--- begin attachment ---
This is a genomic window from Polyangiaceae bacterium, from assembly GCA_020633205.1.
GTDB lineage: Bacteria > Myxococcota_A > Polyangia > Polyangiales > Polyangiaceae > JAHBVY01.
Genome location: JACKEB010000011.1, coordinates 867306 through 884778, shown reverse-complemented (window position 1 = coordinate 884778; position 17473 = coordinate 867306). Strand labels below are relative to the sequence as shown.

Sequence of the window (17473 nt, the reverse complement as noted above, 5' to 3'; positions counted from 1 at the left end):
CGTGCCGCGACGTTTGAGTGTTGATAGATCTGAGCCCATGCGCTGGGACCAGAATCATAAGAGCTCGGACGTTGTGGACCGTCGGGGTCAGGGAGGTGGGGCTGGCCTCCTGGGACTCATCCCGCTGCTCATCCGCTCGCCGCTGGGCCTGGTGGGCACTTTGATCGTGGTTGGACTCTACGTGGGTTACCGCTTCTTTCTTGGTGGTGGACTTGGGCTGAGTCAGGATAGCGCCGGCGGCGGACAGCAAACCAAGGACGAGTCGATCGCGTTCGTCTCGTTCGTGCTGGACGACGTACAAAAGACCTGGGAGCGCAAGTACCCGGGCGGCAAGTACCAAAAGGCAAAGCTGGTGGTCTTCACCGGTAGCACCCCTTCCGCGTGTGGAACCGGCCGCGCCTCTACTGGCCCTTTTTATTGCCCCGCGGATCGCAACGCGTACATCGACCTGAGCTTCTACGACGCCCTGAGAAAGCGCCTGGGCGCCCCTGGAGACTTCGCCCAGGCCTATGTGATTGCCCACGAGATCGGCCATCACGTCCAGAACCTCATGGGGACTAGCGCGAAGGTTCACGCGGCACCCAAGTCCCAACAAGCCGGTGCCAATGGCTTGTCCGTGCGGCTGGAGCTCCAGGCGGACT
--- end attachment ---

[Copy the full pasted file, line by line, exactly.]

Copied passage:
This is a genomic window from Polyangiaceae bacterium, from assembly GCA_020633205.1.
GTDB lineage: Bacteria > Myxococcota_A > Polyangia > Polyangiales > Polyangiaceae > JAHBVY01.
Genome location: JACKEB010000011.1, coordinates 867306 through 884778, shown reverse-complemented (window position 1 = coordinate 884778; position 17473 = coordinate 867306). Strand labels below are relative to the sequence as shown.

Sequence of the window (17473 nt, the reverse complement as noted above, 5' to 3'; positions counted from 1 at the left end):
CGTGCCGCGACGTTTGAGTGTTGATAGATCTGAGCCCATGCGCTGGGACCAGAATCATAAGAGCTCGGACGTTGTGGACCGTCGGGGTCAGGGAGGTGGGGCTGGCCTCCTGGGACTCATCCCGCTGCTCATCCGCTCGCCGCTGGGCCTGGTGGGCACTTTGATCGTGGTTGGACTCTACGTGGGTTACCGCTTCTTTCTTGGTGGTGGACTTGGGCTGAGTCAGGATAGCGCCGGCGGCGGACAGCAAACCAAGGACGAGTCGATCGCGTTCGTCTCGTTCGTGCTGGACGACGTACAAAAGACCTGGGAGCGCAAGTACCCGGGCGGCAAGTACCAAAAGGCAAAGCTGGTGGTCTTCACCGGTAGCACCCCTTCCGCGTGTGGAACCGGCCGCGCCTCTACTGGCCCTTTTTATTGCCCCGCGGATCGCAACGCGTACATCGACCTGAGCTTCTACGACGCCCTGAGAAAGCGCCTGGGCGCCCCTGGAGACTTCGCCCAGGCCTATGTGATTGCCCACGAGATCGGCCATCACGTCCAGAACCTCATGGGGACTAGCGCGAAGGTTCACGCGGCACCCAAGTCCCAACAAGCCGGTGCCAATGGCTTGTCCGTGCGGCTGGAGCTCCAGGCGGACT